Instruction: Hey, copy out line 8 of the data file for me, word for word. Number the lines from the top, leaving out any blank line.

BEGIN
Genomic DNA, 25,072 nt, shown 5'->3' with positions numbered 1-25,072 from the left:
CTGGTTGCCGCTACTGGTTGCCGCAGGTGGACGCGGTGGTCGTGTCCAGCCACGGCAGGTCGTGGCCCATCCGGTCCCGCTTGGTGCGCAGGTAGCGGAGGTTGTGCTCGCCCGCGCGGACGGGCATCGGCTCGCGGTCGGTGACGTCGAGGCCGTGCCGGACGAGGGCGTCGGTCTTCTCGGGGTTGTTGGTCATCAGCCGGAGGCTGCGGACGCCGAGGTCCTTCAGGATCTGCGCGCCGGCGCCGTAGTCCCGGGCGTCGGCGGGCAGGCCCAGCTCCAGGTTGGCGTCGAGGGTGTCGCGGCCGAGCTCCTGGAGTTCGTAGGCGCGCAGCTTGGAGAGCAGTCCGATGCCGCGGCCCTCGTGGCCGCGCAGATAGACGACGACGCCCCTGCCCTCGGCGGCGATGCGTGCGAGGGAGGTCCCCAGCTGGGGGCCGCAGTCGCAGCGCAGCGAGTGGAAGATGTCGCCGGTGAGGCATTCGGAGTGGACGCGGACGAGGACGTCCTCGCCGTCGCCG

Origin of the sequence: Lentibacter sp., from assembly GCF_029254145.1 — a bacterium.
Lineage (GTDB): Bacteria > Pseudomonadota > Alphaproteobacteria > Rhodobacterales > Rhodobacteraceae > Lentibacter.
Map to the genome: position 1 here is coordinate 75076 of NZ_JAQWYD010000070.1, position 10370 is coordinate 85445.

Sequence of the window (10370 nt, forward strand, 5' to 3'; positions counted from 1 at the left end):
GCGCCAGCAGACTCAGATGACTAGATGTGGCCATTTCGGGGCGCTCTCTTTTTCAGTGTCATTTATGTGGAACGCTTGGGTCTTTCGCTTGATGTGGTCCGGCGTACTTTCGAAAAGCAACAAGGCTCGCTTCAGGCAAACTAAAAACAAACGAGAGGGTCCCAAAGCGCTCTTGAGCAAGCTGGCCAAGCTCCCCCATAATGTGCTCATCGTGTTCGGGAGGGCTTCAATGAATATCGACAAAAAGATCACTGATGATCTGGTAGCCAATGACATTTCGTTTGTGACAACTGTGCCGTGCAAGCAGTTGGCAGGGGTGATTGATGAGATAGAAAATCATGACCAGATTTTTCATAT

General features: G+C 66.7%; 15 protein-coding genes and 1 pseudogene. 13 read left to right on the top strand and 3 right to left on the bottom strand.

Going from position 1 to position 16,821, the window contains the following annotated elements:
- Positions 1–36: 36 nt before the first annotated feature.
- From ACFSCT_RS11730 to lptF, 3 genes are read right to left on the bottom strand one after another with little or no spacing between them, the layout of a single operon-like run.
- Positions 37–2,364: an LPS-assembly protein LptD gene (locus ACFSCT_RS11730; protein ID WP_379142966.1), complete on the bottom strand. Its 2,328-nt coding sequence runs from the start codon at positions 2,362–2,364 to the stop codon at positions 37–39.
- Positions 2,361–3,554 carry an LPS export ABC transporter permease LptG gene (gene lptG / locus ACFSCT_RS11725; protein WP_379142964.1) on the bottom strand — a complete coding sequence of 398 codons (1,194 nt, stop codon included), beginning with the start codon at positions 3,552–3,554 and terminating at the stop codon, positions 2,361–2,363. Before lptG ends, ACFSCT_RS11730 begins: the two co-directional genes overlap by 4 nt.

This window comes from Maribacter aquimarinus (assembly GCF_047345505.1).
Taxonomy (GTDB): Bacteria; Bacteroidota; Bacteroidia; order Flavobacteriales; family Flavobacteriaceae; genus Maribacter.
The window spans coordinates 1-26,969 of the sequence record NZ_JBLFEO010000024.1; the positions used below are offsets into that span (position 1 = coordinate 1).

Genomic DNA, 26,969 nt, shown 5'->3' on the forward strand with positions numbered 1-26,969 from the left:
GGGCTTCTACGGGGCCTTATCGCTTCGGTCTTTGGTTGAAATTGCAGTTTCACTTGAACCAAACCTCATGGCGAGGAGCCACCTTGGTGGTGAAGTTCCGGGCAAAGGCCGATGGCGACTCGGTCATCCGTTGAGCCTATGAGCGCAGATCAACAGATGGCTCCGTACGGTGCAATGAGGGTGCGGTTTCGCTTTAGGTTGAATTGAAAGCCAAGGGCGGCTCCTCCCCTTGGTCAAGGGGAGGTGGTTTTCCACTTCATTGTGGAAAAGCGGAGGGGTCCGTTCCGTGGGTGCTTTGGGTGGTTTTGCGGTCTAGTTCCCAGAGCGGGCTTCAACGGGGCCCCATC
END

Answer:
General features: G+C 66.7%; 15 protein-coding genes and 1 pseudogene. 13 read left to right on the top strand and 3 right to left on the bottom strand.